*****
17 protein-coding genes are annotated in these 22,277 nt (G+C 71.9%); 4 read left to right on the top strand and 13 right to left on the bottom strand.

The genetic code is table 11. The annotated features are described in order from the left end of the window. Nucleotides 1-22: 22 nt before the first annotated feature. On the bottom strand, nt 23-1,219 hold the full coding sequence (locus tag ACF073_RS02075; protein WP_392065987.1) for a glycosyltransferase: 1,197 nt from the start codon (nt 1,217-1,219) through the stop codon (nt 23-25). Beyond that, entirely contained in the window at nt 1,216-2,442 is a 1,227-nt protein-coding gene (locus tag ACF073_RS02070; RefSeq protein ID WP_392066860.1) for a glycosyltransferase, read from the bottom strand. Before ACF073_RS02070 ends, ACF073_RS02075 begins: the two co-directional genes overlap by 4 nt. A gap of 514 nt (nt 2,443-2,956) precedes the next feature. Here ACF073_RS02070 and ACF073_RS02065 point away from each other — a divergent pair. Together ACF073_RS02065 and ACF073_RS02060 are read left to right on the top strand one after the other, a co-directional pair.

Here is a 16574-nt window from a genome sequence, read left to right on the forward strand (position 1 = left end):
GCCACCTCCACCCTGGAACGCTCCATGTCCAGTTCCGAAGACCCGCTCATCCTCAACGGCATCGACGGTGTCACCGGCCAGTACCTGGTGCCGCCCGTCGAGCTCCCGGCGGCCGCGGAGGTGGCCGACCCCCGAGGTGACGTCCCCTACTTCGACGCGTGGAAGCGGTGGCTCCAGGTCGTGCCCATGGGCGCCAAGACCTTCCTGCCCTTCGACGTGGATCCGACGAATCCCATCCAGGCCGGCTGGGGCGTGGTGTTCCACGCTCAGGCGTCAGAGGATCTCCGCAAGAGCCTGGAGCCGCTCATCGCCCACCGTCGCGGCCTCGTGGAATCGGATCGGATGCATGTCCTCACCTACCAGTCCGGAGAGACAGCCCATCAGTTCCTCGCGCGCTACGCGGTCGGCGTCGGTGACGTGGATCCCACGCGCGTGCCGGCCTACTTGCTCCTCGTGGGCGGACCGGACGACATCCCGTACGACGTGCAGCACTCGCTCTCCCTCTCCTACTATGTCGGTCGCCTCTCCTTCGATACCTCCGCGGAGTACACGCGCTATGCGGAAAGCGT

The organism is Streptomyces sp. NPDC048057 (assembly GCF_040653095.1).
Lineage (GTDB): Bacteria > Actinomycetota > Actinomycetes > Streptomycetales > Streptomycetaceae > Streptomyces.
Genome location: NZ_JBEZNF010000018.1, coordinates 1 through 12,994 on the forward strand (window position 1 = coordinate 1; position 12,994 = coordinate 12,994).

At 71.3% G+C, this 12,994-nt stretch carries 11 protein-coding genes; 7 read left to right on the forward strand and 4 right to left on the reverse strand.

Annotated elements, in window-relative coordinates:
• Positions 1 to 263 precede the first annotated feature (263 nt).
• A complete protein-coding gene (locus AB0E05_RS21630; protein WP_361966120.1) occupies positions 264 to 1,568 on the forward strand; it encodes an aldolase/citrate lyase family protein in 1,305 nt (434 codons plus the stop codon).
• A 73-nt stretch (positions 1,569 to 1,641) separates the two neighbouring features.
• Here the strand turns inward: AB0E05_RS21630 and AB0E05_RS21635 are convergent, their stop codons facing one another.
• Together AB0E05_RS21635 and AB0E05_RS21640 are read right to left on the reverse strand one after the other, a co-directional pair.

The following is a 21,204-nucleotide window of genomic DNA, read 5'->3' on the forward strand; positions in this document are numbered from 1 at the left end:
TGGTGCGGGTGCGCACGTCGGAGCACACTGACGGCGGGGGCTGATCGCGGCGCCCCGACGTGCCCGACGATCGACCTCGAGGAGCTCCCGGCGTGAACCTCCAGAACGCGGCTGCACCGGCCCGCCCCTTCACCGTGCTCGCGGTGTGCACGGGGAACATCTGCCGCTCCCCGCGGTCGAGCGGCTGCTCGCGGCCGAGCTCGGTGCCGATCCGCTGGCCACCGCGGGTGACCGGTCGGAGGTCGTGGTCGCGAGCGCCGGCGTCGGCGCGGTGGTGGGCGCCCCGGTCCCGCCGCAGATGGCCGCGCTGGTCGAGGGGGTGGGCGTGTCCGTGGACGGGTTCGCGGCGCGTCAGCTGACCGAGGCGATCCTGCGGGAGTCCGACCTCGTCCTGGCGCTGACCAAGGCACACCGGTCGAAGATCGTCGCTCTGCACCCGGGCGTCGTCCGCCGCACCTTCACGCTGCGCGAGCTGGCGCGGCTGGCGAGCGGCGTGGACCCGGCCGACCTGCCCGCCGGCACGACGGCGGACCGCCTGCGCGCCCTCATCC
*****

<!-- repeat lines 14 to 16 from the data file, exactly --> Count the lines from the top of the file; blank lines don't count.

• Together AB0E05_RS21635 and AB0E05_RS21640 are read right to left on the reverse strand one after the other, a co-directional pair.

The following is a 21,204-nucleotide window of genomic DNA, read 5'->3' on the forward strand; positions in this document are numbered from 1 at the left end:
TGGTGCGGGTGCGCACGTCGGAGCACACTGACGGCGGGGGCTGATCGCGGCGCCCCGACGTGCCCGACGATCGACCTCGAGGAGCTCCCGGCGTGAACCTCCAGAACGCGGCTGCACCGGCCCGCCCCTTCACCGTGCTCGCGGTGTGCACGGGGAACATCTGCCGCTCCCCGCGGTCGAGCGGCTGCTCGCGGCCGAGCTCGGTGCCGATCCGCTGGCCACCGCGGGTGACCGGTCGGAGGTCGTGGTCGCGAGCGCCGGCGTCGGCGCGGTGGTGGGCGCCCCGGTCCCGCCGCAGATGGCCGCGCTGGTCGAGGGGGTGGGCGTGTCCGTGGACGGGTTCGCGGCGCGTCAGCTGACCGAGGCGATCCTGCGGGAGTCCGACCTCGTCCTGGCGCTGACCAAGGCACACCGGTCGAAGATCGTCGCTCTGCACCCGGGCGTCGTCCGCCGCACCTTCACGCTGCGCGAGCTGGCGCGGCTGGCGAGCGGCGTGGACCCGGCCGACCTGCCCGCCGGCACGACGGCGGACCGCCTGCGCGCCCTCATCC